# Does Mathematica have a function to find all singularities of an expression? [duplicate]

I am looking for function in Mathematica, which finds all singularities in an expression. To keep it simple, the variable is only one, say x.

So given expression 1/x, it will return $\infty$ and given x*y + 1/(x*y) it will return $x=0,x=\infty,x=-\infty$. Similar to Maple's singular function. "The singular function will return non-removable as well as removable singularities"

Here are some examples:

singular((c - (a + b + 1)*x)/(x*(1 - x)),x);
{x = 0}, {x = 1}

and

singular(exp(1/x),x);
{x = 0}

and

singular(2*x/((x-1)*(2*x-1)),x);
{x = 1}, {x = 1/2}

The expression will always have the variable $x$ in it. It can be rational or not, and it can be basically any valid expression in x. If no singularities exist, then it returns nothing.

I looked, and not able to find this function in Mathematica.

The question is: What would be the closest thing in Mathematica to the above Maple function? This is not exactly like finding poles, since the expression does not have to be rational polynomials. I know any implementation of this function will end up using Solve at the end?

## marked as duplicate by Jens, corey979, Artes, Feyre, MarcoBJan 23 '17 at 9:11

• "This is not exactly like finding poles, since the expression does not have to be rational polynomials." - meromorphic functions in general can have poles, not just rational functions. For instance, here's how to see the poles of $\tan$: Reduce[1/Tan[z] == 0, z]. That strategy will not work for $\exp(1/x)$ and elliptic functions, to use some examples. – J. M. will be back soon Jan 22 '17 at 11:14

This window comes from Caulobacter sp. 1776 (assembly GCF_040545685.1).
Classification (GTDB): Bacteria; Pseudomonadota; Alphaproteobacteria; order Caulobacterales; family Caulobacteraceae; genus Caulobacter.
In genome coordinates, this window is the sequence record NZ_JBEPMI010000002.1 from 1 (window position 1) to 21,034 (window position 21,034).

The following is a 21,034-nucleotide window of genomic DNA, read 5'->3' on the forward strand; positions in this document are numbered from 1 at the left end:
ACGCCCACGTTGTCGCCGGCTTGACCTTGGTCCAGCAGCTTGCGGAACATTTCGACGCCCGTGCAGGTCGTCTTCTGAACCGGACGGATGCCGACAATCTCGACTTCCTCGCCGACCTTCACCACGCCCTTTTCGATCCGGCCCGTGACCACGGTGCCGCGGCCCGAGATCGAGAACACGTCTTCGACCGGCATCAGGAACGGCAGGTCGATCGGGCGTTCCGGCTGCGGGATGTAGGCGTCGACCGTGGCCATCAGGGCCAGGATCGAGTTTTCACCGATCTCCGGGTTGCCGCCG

• Related: mathematica.stackexchange.com/q/109839/1871 Your question is more general and harder of course. – xzczd Jan 22 '17 at 11:16
• @xzczd thank you, yes I saw that one and also saw this finding-poles-of-a-function but they are specific to one form of expression. If the function is known to be rational polynomials in it, it is easy, but Maple singular function works for any expression. – Nasser Jan 22 '17 at 11:21
• But the question marked as duplicate to this, do not give the singularities like the solution given below does. May be the title of the question is similar, but the answers there did not do what I wanted. – Nasser Jan 23 '17 at 12:44

Singularities will occur outside the domain of the function. You could use FunctionDomain to get the domain and then negate it (Not).

With

singularityDomain[f_, x_Symbol] := Reduce[! FunctionDomain[f, x]]

Then

singularityDomain[(c - (a + b + 1)*x)/(x*(1 - x)), x]
x == 1 || x == 0
singularityDomain[Exp[1/x], x]
x == 0
singularityDomain[2*x/((x - 1)*(2*x - 1)), x]
x == 1/2 || x == 1
singularityDomain[Log[x]/(x^2 - 1), x]
x == 1 || x <= 0

It is easy to select the list of isolated singularities from here.

Hope this helps.

• singularityDomain[PolyGamma[1/x], x] -> MMA can't Find :P – Mariusz Iwaniuk Jan 22 '17 at 14:09
• @MariuszIwaniuk Interesting. Perhaps you should report to WRI. – Edmund Jan 22 '17 at 14:14
• singularityDomain[QPolyGamma[x, 1], x] -> next example.You write to WRI :P – Mariusz Iwaniuk Jan 22 '17 at 14:19
• Possible refinement: singularityDomain[f_, x_] := Module[{res = FunctionDomain[f, x]}, Reduce[! res] /; ! MatchQ[res, _FunctionDomain] ] so that Reduce errors aren't produced when FunctionDomain is unable to find a result. – Carl Woll Jan 22 '17 at 18:23
• @Moo Yes, it can be extended for more than one variable. Since FunctionDomain can take additional variables then change x_Symbol to x : _Symbol | {_Symbol ..}. Then singularityDomain[1/(y (2 x - y) (z - 7)), {x, y, z}] gives x == y/2 || y == 0 || z == 7. – Edmund Jan 23 '17 at 1:20